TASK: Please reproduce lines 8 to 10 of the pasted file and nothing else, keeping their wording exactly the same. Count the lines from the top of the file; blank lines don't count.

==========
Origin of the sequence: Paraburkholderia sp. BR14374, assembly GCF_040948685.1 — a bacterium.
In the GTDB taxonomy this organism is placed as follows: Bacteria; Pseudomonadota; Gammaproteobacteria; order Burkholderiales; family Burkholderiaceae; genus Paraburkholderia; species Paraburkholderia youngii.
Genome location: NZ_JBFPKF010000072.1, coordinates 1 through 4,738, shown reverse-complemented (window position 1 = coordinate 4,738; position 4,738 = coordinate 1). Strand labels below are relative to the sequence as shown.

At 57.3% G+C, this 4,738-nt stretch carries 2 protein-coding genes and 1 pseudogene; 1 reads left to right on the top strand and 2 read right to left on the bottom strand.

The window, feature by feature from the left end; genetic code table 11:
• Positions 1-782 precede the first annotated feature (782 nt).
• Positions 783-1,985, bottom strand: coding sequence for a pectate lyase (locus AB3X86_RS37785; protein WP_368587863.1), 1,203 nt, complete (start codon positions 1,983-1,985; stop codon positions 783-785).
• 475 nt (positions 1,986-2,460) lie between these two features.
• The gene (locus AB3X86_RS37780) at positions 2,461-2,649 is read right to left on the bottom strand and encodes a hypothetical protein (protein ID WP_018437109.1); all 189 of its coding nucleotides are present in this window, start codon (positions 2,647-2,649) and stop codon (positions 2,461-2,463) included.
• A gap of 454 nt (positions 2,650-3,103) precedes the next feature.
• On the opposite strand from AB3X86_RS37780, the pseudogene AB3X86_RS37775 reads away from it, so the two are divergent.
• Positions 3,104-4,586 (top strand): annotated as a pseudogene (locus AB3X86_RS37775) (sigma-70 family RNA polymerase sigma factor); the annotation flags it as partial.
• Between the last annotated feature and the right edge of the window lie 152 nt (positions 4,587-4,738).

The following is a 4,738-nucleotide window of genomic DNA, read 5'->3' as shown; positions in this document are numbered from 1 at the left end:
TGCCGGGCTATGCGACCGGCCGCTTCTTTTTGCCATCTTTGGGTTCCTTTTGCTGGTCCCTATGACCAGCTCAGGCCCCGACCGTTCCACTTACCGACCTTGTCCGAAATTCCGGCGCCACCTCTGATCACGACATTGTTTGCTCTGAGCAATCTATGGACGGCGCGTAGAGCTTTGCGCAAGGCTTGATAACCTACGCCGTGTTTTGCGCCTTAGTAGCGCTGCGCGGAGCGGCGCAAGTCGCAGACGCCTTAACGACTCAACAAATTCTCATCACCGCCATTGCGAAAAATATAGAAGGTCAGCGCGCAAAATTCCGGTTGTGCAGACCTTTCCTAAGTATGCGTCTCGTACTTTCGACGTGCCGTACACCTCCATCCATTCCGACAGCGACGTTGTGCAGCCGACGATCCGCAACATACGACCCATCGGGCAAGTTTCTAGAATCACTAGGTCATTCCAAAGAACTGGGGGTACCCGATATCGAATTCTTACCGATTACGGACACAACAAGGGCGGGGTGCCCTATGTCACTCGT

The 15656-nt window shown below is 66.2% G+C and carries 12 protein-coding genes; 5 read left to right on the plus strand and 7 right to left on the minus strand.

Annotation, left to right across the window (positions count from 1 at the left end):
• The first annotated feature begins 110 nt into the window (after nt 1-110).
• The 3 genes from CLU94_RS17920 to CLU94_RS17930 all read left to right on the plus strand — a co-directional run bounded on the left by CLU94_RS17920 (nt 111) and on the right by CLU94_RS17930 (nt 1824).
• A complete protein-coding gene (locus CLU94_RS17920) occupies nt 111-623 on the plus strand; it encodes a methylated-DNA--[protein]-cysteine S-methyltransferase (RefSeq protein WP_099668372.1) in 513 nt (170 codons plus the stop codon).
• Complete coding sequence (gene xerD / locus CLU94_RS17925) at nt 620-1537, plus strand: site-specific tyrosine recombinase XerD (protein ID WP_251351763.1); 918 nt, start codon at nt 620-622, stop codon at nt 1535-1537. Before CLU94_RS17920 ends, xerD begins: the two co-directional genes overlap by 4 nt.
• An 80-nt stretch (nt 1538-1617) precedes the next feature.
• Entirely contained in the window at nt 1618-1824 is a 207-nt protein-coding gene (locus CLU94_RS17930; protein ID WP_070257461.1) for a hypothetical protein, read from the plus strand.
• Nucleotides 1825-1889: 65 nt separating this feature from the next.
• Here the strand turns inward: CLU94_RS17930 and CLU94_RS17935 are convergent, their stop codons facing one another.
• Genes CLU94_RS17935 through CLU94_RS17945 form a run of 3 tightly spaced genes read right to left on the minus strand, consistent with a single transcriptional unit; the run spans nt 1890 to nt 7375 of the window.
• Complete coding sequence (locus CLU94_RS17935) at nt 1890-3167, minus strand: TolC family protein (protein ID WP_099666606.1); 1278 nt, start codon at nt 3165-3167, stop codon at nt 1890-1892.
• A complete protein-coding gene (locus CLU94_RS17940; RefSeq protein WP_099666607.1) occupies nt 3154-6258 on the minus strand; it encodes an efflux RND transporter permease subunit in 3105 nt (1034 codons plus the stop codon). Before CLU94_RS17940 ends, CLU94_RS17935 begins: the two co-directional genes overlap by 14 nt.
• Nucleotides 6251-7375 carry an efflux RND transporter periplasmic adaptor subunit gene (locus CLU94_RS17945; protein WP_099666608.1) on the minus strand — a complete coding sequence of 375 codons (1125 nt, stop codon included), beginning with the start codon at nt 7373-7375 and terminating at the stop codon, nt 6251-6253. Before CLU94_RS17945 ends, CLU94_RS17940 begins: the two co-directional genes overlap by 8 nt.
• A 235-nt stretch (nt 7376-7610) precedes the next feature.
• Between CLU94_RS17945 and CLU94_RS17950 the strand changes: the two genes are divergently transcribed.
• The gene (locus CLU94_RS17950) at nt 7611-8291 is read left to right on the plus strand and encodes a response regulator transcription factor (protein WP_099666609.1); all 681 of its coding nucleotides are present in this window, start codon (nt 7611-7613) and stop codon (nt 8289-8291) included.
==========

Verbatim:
• 475 nt (positions 1,986-2,460) lie between these two features.
• The gene (locus AB3X86_RS37780) at positions 2,461-2,649 is read right to left on the bottom strand and encodes a hypothetical protein (protein ID WP_018437109.1); all 189 of its coding nucleotides are present in this window, start codon (positions 2,647-2,649) and stop codon (positions 2,461-2,463) included.
• A gap of 454 nt (positions 2,650-3,103) precedes the next feature.